Don’t underestimate students’ ability to reflect on their own work


School becomes “personalized” when students take ownership of their learning – they set their own goals and figure out how to meet them. One way that happens is in “student-led conferences” in which students meet with an adviser, their parents, and sometimes another guest, like a teacher or mentor, to reflect on their classwork and set short- and long-term goals.

Ed Week reported that student centered conferences are a way to keep students accountable for their work, help them understand their own strengths and weaknesses, and to give them a chance to talk openly about their goals and dreams. It also gives them the deeper learning skills they need to succeed in 21st century life:

These [student-led conferences] showcased the metacognitive skills that students develop in an integrative, project-based model. Teachers press their students not only to do quality work but also to reflect on their experiences, analyze their work, and assess their own progress. Students regularly think about their own thinking. They come to learn deep truths not only about the content of their projects, but also about their own inner constitution. Insightful metacognition is a skill to be mastered and as with all skills it improves through practice. My seniors have been practicing, and it shows. Their experience with deeper learning has given them insights into their own self that better enable them to chart a successful path in life.

The 21st century economy is in many ways predicated on specialization–complex marketplaces and complex technologies necessitate collaboration by disparate groups. If our students are to be specialists, then they must be armed with precise knowledge about their own abilities. For an individual student to understand if a certain role is a good fit, she must understand both the role and herself. We must prepare our students to recognize their personal challenges and particular gifts. We must give them the metacognitive tools to position themselves in a complicated world. My first[student-led conferences] have shown me that we can give all students these tools, regardless of their self-perceived academic ability.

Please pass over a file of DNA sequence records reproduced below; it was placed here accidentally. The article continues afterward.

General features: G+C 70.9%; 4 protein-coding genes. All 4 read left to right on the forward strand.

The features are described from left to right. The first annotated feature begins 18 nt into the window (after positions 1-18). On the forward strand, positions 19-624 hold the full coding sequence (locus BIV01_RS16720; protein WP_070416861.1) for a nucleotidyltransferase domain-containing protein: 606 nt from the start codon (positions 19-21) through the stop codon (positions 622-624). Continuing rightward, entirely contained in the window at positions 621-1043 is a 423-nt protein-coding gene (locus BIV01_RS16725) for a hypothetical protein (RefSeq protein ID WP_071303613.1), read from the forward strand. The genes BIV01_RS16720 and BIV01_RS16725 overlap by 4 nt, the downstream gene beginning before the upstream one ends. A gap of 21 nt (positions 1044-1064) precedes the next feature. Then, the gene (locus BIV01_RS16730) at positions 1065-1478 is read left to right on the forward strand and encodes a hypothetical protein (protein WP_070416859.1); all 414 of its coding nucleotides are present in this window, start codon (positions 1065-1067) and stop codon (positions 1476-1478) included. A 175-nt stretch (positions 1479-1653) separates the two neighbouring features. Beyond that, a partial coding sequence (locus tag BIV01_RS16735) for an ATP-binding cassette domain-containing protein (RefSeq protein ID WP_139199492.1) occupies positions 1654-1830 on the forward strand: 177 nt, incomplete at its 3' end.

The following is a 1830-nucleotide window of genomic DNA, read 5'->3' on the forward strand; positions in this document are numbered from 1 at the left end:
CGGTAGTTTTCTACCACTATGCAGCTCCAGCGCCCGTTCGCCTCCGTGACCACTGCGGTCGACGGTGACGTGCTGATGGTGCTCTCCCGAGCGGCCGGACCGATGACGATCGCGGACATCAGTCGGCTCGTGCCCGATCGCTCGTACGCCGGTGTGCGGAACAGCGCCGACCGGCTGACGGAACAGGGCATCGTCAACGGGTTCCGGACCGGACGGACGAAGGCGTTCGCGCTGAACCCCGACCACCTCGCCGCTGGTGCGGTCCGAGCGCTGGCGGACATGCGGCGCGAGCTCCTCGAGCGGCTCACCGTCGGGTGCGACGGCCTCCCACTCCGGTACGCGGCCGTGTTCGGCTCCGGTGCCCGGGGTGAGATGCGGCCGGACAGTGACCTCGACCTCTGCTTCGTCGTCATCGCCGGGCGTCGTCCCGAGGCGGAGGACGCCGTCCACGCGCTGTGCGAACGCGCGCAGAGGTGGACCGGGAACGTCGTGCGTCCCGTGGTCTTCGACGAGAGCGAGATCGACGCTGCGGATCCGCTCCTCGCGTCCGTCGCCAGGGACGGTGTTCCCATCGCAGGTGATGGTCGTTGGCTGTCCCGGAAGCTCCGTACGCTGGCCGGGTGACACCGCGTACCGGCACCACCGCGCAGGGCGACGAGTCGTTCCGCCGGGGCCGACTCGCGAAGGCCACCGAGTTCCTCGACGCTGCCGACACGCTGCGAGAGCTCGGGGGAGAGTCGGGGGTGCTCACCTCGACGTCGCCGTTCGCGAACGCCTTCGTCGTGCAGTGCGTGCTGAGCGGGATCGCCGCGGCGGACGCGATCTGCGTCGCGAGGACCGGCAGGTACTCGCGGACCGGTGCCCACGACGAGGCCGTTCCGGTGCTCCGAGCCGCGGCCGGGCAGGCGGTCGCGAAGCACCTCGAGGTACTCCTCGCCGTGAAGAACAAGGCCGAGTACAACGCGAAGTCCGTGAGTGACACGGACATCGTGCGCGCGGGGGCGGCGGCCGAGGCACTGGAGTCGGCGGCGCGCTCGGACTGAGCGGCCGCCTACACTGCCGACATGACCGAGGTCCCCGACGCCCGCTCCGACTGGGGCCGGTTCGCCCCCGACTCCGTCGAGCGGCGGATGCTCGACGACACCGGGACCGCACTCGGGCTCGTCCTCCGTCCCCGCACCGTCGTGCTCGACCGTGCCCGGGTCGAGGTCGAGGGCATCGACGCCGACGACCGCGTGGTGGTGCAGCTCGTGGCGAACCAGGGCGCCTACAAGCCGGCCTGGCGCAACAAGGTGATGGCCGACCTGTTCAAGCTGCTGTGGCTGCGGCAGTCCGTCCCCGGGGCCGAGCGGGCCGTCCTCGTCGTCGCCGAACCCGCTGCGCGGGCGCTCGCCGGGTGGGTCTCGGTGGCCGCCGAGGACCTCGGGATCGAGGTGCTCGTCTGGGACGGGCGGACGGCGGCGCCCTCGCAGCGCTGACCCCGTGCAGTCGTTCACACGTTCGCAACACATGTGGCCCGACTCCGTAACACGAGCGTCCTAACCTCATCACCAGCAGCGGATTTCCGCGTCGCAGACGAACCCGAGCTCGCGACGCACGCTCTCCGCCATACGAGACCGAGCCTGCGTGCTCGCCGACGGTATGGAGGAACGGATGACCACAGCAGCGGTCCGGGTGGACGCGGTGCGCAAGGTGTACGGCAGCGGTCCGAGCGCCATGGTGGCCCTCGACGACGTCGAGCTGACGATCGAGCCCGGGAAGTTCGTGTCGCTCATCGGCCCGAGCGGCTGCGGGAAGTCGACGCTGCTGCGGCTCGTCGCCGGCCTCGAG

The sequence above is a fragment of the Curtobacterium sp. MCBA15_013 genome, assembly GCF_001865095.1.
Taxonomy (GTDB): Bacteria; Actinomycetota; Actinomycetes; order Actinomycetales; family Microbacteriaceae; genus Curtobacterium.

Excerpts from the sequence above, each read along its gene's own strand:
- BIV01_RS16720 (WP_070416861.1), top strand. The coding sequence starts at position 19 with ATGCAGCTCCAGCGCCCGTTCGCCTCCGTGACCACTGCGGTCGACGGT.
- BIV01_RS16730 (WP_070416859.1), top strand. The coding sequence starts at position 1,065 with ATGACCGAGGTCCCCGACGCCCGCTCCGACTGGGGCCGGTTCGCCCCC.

Pittsfield Middle High School, which has fully implemented a student-centered learning model, uses student led conferences as a way to engage parents and empower students. Parents, students, and even the advisers find the conferences invaluable:

“We’ve learned more about the processes of his work than just what his grades are. We’ve learned how he gets there, how he gets to the answers… how he does the learning, what works for him,” Norm, parent of 11th grade student

“I’ve learned my learning style, and being able to present makes it more solid,” Sarah, 11th grader

“I know so many of my students that much better having gone through the process of talking about what their hopes and dreams are, what they need to do to make sure they’re prepared for post-secondary life,” Derek Hamilton, teacher

As a result of the conferences, Superintendent John Freeman said that Pittsfield’s attendance rates have increased and their dropout rates have decreased in a great video about the programs that can be found here.